As part of this theater’s new program to launch more original works, writer-director Alex Carver’s comedy – spun from a true story and set in Venice, California – follows a nebbishy 30-year-old writer named Aaron (Boomie Aglietti) through his romance with a 23-year-old Yoga-practitioner named Suzanne (Danielle Hartnett). She’s a student of gender studies, well versed in Lysistrata, and the conflict in women between power gained by the use of their bodies and that gained by the use of their intellects – a dichotomy this play handily straddles. While dining at the Cat & Fiddle in Hollywood, Aaron struck up a conversation with gorgeous, vivacious Suzanne, who slipped him her phone number before peeling away down Sunset. To call or not to call? That is the question which Aaron resolves with the help of his entertainment lawyer friend from high school, Derrick (Dion Lack). Faster than you can say “manipulation,” Suzanne has moved in “just for a week,” has crowded her mesmerized victim’s apartment with her possessions, and has transformed his clothing style from argyle sweaters to Metallica t-shirts. All the while, vegetarian Suzanne forbids Aaron his hot dogs, and plays a coy game of giving him massages and lessons in posture, of talking forthrightly about sex while keeping the deed in abeyance – despite her sleeping in the nude, with Aaron, in his bed. Through all this, she may or may not be breaking off with her insanely jealous and generally insane poet fiancé (Rodrigo Robles). This is all a familiar and eternal dramatic idea that flares from the nuances of Suzanne's behaviors – on whether she's a female Tartuffe or merely a Lolita, and Hartnett’s performance captivatingly dances along that tightrope. Unfortunately, she has no foil in Aaron, whose dominant quality is shell shock, and whose best efforts to bed Suzanne get interrupted by a phone call at every moment she appears to yield to his desire. This perpetual coitus interuptus is as strained – even in a romantic comedy – as the unlikely detail that, in 2008, a 30-year-old scribe would be typing his stories and plays on old manual typewriter. Aglietti's affable personality requires him to push back at some point. Here, he surrenders in every skirmish. Carver's staging is nicely timed for the most part, with strong cameos from Kelly Lett, as Aaron's raging neighbor, and Elizabeth Southard, playing Suzanne's English mum. UNKNOWN THEATER, 1110 Sewart St., Hlywd. (Steven Leigh Morris)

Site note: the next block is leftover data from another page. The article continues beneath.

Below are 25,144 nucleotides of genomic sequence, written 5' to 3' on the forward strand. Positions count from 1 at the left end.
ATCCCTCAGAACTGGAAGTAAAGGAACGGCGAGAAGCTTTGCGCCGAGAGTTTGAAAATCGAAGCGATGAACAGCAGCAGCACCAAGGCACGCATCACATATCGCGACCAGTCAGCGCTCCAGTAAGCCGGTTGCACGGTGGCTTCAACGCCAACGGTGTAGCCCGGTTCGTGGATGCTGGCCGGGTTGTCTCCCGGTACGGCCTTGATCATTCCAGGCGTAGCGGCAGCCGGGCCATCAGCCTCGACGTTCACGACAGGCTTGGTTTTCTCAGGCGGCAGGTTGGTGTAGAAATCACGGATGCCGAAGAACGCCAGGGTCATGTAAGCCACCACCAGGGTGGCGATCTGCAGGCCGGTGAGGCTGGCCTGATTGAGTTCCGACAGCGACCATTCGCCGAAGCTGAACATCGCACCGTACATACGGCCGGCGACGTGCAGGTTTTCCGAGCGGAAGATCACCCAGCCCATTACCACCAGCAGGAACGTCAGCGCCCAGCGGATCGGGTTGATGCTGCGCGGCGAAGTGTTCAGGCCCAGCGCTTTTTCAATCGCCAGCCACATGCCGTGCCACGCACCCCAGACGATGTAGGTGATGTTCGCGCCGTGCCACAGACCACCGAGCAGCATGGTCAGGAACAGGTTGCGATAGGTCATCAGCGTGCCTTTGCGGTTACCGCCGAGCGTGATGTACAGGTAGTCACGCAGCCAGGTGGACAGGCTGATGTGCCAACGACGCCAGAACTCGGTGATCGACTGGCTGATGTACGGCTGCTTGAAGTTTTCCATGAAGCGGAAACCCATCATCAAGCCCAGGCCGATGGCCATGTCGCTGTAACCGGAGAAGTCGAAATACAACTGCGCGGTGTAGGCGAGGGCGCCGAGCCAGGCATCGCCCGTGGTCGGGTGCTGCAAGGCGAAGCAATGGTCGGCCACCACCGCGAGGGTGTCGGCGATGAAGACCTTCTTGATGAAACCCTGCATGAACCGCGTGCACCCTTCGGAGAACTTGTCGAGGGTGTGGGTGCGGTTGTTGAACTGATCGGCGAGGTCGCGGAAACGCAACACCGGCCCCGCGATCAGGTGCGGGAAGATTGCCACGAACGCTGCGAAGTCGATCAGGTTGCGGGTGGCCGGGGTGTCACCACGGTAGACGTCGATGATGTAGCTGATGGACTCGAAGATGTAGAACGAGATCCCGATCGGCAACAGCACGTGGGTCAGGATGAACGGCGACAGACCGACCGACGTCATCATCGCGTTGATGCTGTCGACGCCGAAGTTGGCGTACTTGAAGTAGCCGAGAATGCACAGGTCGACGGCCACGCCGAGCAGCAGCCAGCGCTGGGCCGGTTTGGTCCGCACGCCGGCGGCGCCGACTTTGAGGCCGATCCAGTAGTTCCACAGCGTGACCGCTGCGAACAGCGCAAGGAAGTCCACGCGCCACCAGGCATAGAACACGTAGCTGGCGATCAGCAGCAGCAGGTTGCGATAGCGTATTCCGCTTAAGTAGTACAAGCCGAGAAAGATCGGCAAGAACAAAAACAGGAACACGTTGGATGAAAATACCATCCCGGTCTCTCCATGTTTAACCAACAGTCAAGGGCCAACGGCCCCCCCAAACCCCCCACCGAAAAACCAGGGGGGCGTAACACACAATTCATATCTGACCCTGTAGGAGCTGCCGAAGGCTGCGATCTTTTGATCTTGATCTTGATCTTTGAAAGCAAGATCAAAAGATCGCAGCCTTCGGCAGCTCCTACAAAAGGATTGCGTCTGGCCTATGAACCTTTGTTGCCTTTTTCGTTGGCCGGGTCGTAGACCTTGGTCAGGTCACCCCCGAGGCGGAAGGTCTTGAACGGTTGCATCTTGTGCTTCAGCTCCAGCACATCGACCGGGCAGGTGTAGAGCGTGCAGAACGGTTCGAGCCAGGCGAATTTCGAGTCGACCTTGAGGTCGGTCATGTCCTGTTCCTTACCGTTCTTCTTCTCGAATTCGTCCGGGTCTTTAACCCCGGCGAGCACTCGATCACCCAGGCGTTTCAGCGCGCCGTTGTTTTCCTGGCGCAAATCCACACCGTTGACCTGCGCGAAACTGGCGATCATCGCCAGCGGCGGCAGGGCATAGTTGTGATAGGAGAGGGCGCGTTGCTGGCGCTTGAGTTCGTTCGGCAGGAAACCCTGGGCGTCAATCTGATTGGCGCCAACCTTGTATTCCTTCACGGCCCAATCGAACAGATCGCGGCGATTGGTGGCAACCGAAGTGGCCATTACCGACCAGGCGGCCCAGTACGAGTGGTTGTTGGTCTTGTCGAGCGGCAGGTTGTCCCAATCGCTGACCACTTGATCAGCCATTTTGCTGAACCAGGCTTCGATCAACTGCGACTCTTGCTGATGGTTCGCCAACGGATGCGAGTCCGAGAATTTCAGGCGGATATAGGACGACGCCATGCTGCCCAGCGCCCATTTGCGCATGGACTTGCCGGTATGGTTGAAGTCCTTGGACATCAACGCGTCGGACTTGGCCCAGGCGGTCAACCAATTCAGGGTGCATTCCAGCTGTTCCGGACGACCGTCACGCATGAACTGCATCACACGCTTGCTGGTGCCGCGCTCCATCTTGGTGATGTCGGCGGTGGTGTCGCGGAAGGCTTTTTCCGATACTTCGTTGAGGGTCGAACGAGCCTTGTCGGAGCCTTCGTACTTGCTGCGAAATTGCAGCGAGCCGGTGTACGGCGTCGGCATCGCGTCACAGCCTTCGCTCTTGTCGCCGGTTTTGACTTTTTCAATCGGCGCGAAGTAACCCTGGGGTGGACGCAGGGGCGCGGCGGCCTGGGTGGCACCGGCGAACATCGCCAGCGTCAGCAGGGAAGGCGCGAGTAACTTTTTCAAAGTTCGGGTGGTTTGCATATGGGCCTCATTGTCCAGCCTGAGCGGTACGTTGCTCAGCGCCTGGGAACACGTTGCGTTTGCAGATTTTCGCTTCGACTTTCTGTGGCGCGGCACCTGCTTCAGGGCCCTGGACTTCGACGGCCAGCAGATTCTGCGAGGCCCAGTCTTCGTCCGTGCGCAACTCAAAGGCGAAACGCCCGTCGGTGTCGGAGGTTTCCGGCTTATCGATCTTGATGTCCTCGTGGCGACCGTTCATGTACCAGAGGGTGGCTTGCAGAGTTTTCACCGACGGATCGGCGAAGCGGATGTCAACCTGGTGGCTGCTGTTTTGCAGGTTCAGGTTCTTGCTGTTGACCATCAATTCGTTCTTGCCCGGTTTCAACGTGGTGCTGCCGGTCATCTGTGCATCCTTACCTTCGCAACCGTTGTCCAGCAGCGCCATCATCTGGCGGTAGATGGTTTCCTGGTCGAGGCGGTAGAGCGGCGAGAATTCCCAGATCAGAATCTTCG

Thursdays, Fridays, 8 p.m.; Sundays, 8 p.m.; Sun., Feb. 3, 9 p.m.; Sundays, 8 p.m. Starts: Jan. 10. Continues through Feb. 24, 2008

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